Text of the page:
THERE ISN'T A DEFENSIVE SYSTEM OUT THERE THAT CAN STOP ANYONE FROM DRIBBLING THROUGH...UNLESS YOU FOUL THE PLAYER FAST OR EVEN ANTICIPATING THAT CRUCIAL PASS TO THE OUTSTANDING FAST DRIBBLER, YOU CAN'T STOP ANYONE FROM DRIBBLING! YOU'VE GOTTA DRIBBLE BY THE FINAL ATTACKING THIRD!IT WILL MIX EVERYBODY UP AND EVENTUALLY THE DRIBBLING PLAYER WILL BE KICKED, HE WILL BE LET GO AND DRIBBLE THROUGH OR EVEN HE WILL PASS TO SOMEONE ELSE IN BETTER POSITION TO SCORE, IF HE DOES NOT SCORE HIMSELF. IF MESSI IS HAVING A GREAT DAY DRIBBLING THROUGH OR GETTING MANY FOULS, BARCELONA HAS A GREAT CHANCE TO SCORE. HE IS THE ONE ALONG WITH XAVI AND INIESTA WITH FREEDOM TO DRIBBLE THROUGH AFTER THEY CROSS THE HALF LINE...THEY DRIBBLE AND PASS, PASS AND DRIBBLE EFFECTIVELY, THEY CREATE LOTS OF OPPORTUNITIES TO SCORE, AND THE QUALITY OF PLAYERS THEY HAVE EVENTUALLY BARCELONA WINS! IF NOT, THEY WILL LOSE LIKE ANY OTHER TEAM OUT THERE! ACCURATE FAST PASSES, DRIBBLING GOING TOWARDS THE GOAL AND SHOOT PRECISELY AWAY FROM THE KEEPER, THESE ELEMENTS WILL DEFINITELY AND MOST LIKELY BRING YOU TO GOALS...AND THAT'S WHY YOU SEE NOW WORLDWIDE CLUB TEAMS TAKING THE BRAZILIANS OUT OF BRAZIL TO GO PLAY AND DO THOSE THINGS FOR THEM!!!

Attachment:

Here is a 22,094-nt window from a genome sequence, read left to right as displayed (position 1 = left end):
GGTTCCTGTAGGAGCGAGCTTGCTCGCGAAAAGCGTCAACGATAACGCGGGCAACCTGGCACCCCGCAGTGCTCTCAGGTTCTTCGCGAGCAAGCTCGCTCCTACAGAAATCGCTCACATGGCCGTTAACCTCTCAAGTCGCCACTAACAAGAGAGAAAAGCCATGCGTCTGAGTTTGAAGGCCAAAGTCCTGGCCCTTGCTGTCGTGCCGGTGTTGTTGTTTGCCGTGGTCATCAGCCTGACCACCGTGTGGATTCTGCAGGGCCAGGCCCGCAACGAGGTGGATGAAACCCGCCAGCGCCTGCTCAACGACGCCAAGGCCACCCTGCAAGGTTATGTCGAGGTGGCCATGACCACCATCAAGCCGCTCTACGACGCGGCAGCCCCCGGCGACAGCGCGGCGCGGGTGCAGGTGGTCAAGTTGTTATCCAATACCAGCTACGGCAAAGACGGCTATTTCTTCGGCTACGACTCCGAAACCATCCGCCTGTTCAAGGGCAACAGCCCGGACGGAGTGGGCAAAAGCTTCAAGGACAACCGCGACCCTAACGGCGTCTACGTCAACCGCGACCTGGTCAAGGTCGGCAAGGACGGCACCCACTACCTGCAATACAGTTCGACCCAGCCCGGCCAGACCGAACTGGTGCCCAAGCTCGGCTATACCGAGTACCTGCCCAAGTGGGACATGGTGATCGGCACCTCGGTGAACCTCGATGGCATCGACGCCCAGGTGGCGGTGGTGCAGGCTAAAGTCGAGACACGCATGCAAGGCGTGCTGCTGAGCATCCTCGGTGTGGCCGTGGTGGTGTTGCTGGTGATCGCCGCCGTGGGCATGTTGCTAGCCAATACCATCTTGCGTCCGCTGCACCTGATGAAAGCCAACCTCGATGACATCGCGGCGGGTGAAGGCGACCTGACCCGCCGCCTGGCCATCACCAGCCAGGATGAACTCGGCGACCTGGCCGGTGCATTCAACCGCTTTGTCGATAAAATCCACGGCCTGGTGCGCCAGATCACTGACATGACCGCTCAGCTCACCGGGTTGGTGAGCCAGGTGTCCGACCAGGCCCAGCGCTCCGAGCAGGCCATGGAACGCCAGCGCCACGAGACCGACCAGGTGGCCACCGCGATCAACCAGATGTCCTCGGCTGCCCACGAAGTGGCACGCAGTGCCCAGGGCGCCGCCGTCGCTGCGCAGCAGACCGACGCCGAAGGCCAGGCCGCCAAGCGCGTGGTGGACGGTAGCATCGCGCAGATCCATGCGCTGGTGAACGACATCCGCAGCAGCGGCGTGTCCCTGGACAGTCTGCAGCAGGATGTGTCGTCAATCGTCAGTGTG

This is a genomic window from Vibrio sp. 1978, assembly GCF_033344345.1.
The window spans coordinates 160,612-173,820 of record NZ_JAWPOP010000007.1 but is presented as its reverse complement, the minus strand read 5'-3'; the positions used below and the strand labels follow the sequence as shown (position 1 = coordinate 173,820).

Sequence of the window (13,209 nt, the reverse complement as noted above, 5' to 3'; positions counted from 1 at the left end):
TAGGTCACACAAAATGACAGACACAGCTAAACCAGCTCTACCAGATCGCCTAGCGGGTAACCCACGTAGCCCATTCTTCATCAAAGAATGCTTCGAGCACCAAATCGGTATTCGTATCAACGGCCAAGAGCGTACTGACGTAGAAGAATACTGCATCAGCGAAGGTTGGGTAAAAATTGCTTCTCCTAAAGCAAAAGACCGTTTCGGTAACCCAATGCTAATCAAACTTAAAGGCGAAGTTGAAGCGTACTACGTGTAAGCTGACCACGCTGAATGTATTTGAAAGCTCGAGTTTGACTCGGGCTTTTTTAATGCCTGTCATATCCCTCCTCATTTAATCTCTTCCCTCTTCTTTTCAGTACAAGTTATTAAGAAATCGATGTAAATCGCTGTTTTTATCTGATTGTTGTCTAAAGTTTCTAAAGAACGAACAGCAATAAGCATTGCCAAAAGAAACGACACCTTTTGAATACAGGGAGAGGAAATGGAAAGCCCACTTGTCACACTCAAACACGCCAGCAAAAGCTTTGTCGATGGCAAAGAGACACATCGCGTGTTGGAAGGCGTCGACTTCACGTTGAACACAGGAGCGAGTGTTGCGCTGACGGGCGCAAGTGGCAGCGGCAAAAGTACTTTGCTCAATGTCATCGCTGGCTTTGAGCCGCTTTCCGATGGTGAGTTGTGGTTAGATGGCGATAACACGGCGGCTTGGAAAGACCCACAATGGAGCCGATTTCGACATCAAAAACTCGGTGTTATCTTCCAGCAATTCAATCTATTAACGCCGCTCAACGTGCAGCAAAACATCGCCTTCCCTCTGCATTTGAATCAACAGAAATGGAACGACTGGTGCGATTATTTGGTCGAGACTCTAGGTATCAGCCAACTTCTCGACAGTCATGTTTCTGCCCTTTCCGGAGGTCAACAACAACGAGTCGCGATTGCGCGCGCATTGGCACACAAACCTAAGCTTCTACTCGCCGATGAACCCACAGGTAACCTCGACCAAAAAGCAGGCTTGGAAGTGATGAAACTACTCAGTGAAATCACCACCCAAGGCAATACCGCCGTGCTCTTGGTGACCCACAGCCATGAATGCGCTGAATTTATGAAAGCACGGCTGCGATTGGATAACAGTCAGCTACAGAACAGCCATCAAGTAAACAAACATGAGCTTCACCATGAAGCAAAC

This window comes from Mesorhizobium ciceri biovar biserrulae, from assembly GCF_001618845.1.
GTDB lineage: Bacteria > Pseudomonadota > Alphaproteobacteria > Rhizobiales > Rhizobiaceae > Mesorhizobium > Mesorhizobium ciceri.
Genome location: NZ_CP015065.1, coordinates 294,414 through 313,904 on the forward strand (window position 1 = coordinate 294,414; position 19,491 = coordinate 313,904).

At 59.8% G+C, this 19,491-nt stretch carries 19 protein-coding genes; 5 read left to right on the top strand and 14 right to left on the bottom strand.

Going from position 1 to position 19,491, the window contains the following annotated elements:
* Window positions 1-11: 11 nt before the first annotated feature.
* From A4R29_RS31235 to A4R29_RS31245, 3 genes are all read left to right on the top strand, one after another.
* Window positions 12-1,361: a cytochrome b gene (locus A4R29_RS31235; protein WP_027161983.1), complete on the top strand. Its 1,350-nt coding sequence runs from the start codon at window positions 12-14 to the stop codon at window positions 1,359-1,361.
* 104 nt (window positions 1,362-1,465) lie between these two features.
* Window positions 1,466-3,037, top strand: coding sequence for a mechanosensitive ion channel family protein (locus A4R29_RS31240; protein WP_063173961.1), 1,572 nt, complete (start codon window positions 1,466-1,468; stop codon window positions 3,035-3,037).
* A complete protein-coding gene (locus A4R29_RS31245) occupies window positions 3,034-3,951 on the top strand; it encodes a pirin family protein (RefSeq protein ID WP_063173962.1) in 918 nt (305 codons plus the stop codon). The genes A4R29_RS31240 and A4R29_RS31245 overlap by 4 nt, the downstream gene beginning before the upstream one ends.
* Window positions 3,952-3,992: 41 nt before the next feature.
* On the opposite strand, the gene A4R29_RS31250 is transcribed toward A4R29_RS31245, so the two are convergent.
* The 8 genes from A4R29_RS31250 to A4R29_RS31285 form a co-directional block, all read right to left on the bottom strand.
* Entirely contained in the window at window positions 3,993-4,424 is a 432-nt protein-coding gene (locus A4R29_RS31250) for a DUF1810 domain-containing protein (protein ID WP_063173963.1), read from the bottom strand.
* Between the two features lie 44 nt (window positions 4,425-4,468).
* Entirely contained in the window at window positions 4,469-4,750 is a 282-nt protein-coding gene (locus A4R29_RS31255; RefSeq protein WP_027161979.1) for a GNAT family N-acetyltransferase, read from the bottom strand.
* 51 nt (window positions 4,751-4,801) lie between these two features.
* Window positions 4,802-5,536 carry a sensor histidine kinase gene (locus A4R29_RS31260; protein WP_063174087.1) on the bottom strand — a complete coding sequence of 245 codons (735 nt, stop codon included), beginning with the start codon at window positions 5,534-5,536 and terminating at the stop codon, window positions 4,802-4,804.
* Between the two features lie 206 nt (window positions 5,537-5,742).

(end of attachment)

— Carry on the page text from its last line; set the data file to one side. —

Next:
1. Luis Arreola
    commented on: February 28, 2013 at 12:38 p.m.
    Interesting Luis, Please keep posting. This is all common sense but we need to keep this fresh in our heads and change our overall approach.

  1. Luis P. KIFUTSAL
    commented on: February 28, 2013 at 12:46 p.m.
    Efrahim, you got it! USA is adopting many sports like Futsal, Beach Soccer, and society (5v5 to 8v8)versions of soccer. However, they are being sold in form of tournaments!!! People and players have no clue how the game is actually played and the players are being thrown to those events as an extra fun activity. Many of them get embarrassed and don't even want to deal with those games anymore...Here you do the inverted process. You take soccer players to go play those sports when the true of the matter is, they are already solid individual sports in Brazil with local, state, regional and national championships!!! From early ages we choose the sport and we stick with it 120%...Streetsoccer is streetsoccer. Futsal is Futsal. Beach Soccer is Beach Soccer. Footvolley is Footvolley. Society is Society...each one of them with their unique tricks, shapes and demands!

  1. Luis P. KIFUTSAL
    commented on: February 28, 2013 at 1 p.m.